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Huntington Library, Art Museum & Botanical Gardens

  • Things to do
  • San Marino
  • price 2 of 4
  • Recommended
  1. Huntington Library
    Photograph: Courtesy Beth Coller/The Huntington Library, Art Museum, and Botanical GardensThe Stargazing Tower.
  2. Huntington Library
    Photograph: Michael JulianoChinese Garden.
  3. Huntington Library
    Photograph: Michael JulianoDesert Garden.
  4. Huntington Library
    Photograph: Michael JulianoJapanese Garden at the Huntington.
  5. Huntington Library
    Photograph: Michael JulianoChinese Garden.
  6. Huntington Library
    Photograph: Michael Juliano
  7. Huntington Library
    Photograph: Michael JulianoRose Garden.
  8. Huntington Library
    Photograph: Michael JulianoChinese Garden.
  9. Huntington Library
    Photograph: Michael JulianoChinese Garden.
  10. Huntington Library
    Photograph: Michael JulianoJapanese Garden.
  11. Huntington Library
    Photograph: Michael JulianoJapanese Garden.

Time Out says

Reservations required on weekends and Monday holidays. Tickets are released every other Tuesday at noon.

The bequest of entrepreneur Henry E. Huntington is now one of the most exquisite attractions in the Los Angeles region. It’s also not a destination easily explored in full during a single day: between the art, the library holdings and the spreadeagled outdoor spaces, there’s plenty to see, and most of it is best enjoyed at lingering leisure rather than as part of a mad day-long dash.

Once you’ve paid your admission, you’ll be close to the main library, which holds more than six million items—much of it open only to researchers (apply for credentials in advance of your visit). However, some of its most notable holdings, among them a Gutenberg Bible and the earliest known edition of Chaucer’s The Canterbury Tales, are always on display in the adjoining exhibition hall, alongside regular themed temporary shows.

The art collection is almost as notable as the library’s collection. Built in 1910, the main house is home to a very impressive collection of British art, which includes Gainsborough’s The Blue Boy alongside works by Blake, Reynolds and Turner. And over in the newer Scott and Erburu Galleries, you’ll find a selection of American paintings.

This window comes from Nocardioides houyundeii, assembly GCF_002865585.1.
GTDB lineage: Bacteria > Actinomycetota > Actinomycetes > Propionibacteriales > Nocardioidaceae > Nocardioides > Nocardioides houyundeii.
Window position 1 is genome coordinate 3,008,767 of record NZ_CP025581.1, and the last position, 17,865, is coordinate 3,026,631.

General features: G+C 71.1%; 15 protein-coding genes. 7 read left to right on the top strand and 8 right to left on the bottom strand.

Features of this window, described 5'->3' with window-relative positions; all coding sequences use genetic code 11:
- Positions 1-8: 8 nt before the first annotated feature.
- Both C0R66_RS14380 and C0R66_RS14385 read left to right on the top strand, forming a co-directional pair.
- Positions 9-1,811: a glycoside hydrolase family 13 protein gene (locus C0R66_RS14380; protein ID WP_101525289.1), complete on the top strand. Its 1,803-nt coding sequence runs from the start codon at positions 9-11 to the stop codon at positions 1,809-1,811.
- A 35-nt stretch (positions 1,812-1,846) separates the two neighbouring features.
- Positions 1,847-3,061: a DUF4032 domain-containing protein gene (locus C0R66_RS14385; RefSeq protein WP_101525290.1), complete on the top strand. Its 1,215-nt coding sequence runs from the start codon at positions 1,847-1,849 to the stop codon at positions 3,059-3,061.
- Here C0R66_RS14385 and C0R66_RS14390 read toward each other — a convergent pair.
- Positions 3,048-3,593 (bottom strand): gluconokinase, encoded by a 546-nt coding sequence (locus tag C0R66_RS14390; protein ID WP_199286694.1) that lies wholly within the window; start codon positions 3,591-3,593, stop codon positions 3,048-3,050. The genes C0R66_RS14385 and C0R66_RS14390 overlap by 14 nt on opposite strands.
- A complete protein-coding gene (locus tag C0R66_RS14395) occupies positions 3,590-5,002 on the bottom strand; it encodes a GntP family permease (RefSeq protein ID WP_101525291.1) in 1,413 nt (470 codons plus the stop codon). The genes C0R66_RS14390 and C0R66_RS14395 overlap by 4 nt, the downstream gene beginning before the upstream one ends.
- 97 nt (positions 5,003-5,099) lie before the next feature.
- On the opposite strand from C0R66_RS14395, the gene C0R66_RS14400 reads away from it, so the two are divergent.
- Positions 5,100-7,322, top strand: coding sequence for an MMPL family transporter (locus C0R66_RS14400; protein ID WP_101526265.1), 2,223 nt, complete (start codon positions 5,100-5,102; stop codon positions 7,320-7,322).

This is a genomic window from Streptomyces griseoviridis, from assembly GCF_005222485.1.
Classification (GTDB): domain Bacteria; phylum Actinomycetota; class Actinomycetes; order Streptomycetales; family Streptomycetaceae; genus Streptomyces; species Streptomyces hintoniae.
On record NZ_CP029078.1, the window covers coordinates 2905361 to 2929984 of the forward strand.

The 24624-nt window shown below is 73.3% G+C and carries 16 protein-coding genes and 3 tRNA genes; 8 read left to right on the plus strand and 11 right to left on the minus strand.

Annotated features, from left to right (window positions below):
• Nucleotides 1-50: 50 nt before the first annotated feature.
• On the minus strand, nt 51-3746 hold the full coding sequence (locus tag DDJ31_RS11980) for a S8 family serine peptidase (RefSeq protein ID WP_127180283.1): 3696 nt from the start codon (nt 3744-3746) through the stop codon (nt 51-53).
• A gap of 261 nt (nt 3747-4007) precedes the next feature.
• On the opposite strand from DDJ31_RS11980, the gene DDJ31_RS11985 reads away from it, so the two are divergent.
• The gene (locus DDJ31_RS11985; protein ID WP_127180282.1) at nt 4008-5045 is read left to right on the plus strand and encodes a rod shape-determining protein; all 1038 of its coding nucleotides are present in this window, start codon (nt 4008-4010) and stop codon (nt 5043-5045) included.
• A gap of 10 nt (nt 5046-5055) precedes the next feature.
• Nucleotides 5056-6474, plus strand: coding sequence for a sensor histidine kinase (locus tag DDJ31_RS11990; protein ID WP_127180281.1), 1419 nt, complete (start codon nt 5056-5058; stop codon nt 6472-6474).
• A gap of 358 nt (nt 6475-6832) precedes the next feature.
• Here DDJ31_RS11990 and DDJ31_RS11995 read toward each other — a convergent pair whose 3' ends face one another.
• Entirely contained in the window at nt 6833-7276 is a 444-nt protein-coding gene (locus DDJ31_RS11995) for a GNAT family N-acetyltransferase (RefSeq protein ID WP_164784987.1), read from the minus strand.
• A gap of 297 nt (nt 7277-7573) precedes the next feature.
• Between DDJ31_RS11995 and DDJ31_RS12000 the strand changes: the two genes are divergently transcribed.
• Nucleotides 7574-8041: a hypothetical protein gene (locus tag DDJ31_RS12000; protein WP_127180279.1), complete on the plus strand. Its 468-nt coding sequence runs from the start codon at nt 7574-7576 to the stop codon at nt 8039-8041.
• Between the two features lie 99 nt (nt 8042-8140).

However, despite all these cultural glories, the Huntington’s highlights are outdoors in its vast jigsaw of botanical gardens, arguably the most glorious in the entire Los Angeles region. The 207 acres of gardens, 120 acres of which are open to the public, are divided into a variety of themes: the Desert Garden, now a century old, is packed with cacti and other succulents; the Shakespeare Garden evokes a kind of Englishness rarely seen in England these days; the Children’s Garden is a delightful mix of educational features and entertaining diversions; and the Japanese garden is quietly, unassumingly magical. Most recent is the Chinese-themed Garden of Flowing Fragrance, a delicate environment built in part by Chinese artisans. Like much of this fabulous place, it’s best approached in slow motion.

RECOMMENDED: The most beautiful botanical gardens in L.A.


1151 Oxford Rd
San Marino
Weekday: $25; seniors and students $21; children 4–11 $13, under-4s free. Weekend: $29; seniors and students $24; children 4–11 $13, under-4s free. Free to all 1st Thu of month (advance tickets required). Parking free.
Opening hours:
Mon, Wed–Sun 10am–5pm; closed Tue
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What’s on

Inspiring Walt Disney: The Animation of French Decorative Arts

See how works of 18th-century French decorative arts informed the residents of Beauty and the Beast’s castle and Sleeping Beauty’s enchanting forest at this assembly of Disney-inspiring works. “Inspiring Walt Disney: The Animation of French Decorative Arts” has put about 50 works of European art and design on display at the Huntington through March 27, 2023. Those centuries-old pieces—porcelain figures and Rococo candlesticks, among them—sit alongside more contemporary, heavily French-inspired production artworks from both Disney movies and theme parks. The exhibition starts its focus on Walt Disney himself: his first trip to France following World War I, a later visit to Paris in 1935 and a collection of European miniatures—and how all of these informed his work on animated shorts and features, as well as the generations of animators that followed after his death. The curatorial staff has been able to select French objects that they know for sure influenced each production, whereas other pieces may have served as an inspiration. Beauty and the Beast has the biggest focus of the exhibit by far, with deep dives into the furniture inspirations behind the transformed castle staff, an animation cell from the stained glass-inspired intro and a platform of plates and a candelabra that recalls the “Be Our Guest” sequence. But you’ll also find the manuscript-like pages from the prop book in the intro of Sleeping Beauty, Mary Blair’s colorful artwork for Cinderella and castle-like va

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